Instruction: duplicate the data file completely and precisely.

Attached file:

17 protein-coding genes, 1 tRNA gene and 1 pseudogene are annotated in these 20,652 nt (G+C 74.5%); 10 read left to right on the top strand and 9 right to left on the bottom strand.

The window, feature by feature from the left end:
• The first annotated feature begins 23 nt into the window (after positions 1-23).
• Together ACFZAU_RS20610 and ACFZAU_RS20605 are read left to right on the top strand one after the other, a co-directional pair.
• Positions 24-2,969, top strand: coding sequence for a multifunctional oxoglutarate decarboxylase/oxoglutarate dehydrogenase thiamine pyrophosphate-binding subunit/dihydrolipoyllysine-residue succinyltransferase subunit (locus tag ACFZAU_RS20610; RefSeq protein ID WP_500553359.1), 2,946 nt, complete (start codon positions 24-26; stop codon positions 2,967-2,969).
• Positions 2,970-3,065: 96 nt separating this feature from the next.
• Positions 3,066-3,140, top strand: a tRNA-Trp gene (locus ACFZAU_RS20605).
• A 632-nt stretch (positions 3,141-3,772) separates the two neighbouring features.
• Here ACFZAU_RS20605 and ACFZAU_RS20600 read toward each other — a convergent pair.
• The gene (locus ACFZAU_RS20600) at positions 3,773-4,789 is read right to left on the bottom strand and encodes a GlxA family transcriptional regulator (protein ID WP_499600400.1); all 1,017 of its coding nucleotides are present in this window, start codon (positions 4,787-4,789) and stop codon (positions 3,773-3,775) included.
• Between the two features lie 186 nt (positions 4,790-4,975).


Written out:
17 protein-coding genes, 1 tRNA gene and 1 pseudogene are annotated in these 20,652 nt (G+C 74.5%); 10 read left to right on the top strand and 9 right to left on the bottom strand.

The window, feature by feature from the left end:
• The first annotated feature begins 23 nt into the window (after positions 1-23).
• Together ACFZAU_RS20610 and ACFZAU_RS20605 are read left to right on the top strand one after the other, a co-directional pair.
• Positions 24-2,969, top strand: coding sequence for a multifunctional oxoglutarate decarboxylase/oxoglutarate dehydrogenase thiamine pyrophosphate-binding subunit/dihydrolipoyllysine-residue succinyltransferase subunit (locus tag ACFZAU_RS20610; RefSeq protein ID WP_500553359.1), 2,946 nt, complete (start codon positions 24-26; stop codon positions 2,967-2,969).
• Positions 2,970-3,065: 96 nt separating this feature from the next.
• Positions 3,066-3,140, top strand: a tRNA-Trp gene (locus ACFZAU_RS20605).
• A 632-nt stretch (positions 3,141-3,772) separates the two neighbouring features.
• Here ACFZAU_RS20605 and ACFZAU_RS20600 read toward each other — a convergent pair.
• The gene (locus ACFZAU_RS20600) at positions 3,773-4,789 is read right to left on the bottom strand and encodes a GlxA family transcriptional regulator (protein ID WP_499600400.1); all 1,017 of its coding nucleotides are present in this window, start codon (positions 4,787-4,789) and stop codon (positions 3,773-3,775) included.
• Between the two features lie 186 nt (positions 4,790-4,975).